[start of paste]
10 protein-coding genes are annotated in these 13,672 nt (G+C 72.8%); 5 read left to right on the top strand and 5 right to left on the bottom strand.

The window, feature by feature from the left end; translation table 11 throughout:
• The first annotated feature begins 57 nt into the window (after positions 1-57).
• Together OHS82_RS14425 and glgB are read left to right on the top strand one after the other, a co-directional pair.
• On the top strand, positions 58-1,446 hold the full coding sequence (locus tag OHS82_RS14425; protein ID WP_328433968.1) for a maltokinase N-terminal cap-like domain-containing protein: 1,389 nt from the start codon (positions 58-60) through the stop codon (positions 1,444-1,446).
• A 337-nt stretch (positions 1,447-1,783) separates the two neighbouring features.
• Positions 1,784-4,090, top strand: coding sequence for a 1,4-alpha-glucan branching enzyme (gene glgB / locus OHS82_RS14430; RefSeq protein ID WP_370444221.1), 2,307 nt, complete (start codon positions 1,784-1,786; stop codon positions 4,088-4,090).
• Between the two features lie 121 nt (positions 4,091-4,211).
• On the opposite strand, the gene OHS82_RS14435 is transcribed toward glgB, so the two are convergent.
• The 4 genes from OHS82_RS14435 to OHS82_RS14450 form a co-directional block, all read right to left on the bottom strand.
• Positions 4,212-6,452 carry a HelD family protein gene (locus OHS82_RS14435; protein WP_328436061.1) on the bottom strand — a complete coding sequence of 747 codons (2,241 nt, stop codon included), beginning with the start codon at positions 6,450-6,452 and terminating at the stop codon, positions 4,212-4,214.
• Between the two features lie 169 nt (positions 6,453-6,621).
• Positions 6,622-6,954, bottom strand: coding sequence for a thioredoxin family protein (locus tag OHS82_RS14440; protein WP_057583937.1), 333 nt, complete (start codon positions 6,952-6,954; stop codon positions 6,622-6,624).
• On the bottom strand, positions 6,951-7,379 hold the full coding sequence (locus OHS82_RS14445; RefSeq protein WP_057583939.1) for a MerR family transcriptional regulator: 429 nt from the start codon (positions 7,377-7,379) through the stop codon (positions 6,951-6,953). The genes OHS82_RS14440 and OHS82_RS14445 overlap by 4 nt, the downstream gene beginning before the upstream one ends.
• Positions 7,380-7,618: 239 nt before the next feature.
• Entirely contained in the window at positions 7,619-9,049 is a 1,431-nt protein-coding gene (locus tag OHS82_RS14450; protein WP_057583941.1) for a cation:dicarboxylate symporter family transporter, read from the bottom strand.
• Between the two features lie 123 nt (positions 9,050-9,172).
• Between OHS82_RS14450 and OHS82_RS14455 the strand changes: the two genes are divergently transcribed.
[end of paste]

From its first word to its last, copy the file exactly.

10 protein-coding genes are annotated in these 13,672 nt (G+C 72.8%); 5 read left to right on the top strand and 5 right to left on the bottom strand.

The window, feature by feature from the left end; translation table 11 throughout:
• The first annotated feature begins 57 nt into the window (after positions 1-57).
• Together OHS82_RS14425 and glgB are read left to right on the top strand one after the other, a co-directional pair.
• On the top strand, positions 58-1,446 hold the full coding sequence (locus tag OHS82_RS14425; protein ID WP_328433968.1) for a maltokinase N-terminal cap-like domain-containing protein: 1,389 nt from the start codon (positions 58-60) through the stop codon (positions 1,444-1,446).
• A 337-nt stretch (positions 1,447-1,783) separates the two neighbouring features.
• Positions 1,784-4,090, top strand: coding sequence for a 1,4-alpha-glucan branching enzyme (gene glgB / locus OHS82_RS14430; RefSeq protein ID WP_370444221.1), 2,307 nt, complete (start codon positions 1,784-1,786; stop codon positions 4,088-4,090).
• Between the two features lie 121 nt (positions 4,091-4,211).
• On the opposite strand, the gene OHS82_RS14435 is transcribed toward glgB, so the two are convergent.
• The 4 genes from OHS82_RS14435 to OHS82_RS14450 form a co-directional block, all read right to left on the bottom strand.
• Positions 4,212-6,452 carry a HelD family protein gene (locus OHS82_RS14435; protein WP_328436061.1) on the bottom strand — a complete coding sequence of 747 codons (2,241 nt, stop codon included), beginning with the start codon at positions 6,450-6,452 and terminating at the stop codon, positions 4,212-4,214.
• Between the two features lie 169 nt (positions 6,453-6,621).
• Positions 6,622-6,954, bottom strand: coding sequence for a thioredoxin family protein (locus tag OHS82_RS14440; protein WP_057583937.1), 333 nt, complete (start codon positions 6,952-6,954; stop codon positions 6,622-6,624).
• On the bottom strand, positions 6,951-7,379 hold the full coding sequence (locus OHS82_RS14445; RefSeq protein WP_057583939.1) for a MerR family transcriptional regulator: 429 nt from the start codon (positions 7,377-7,379) through the stop codon (positions 6,951-6,953). The genes OHS82_RS14440 and OHS82_RS14445 overlap by 4 nt, the downstream gene beginning before the upstream one ends.
• Positions 7,380-7,618: 239 nt before the next feature.
• Entirely contained in the window at positions 7,619-9,049 is a 1,431-nt protein-coding gene (locus tag OHS82_RS14450; protein WP_057583941.1) for a cation:dicarboxylate symporter family transporter, read from the bottom strand.
• Between the two features lie 123 nt (positions 9,050-9,172).
• Between OHS82_RS14450 and OHS82_RS14455 the strand changes: the two genes are divergently transcribed.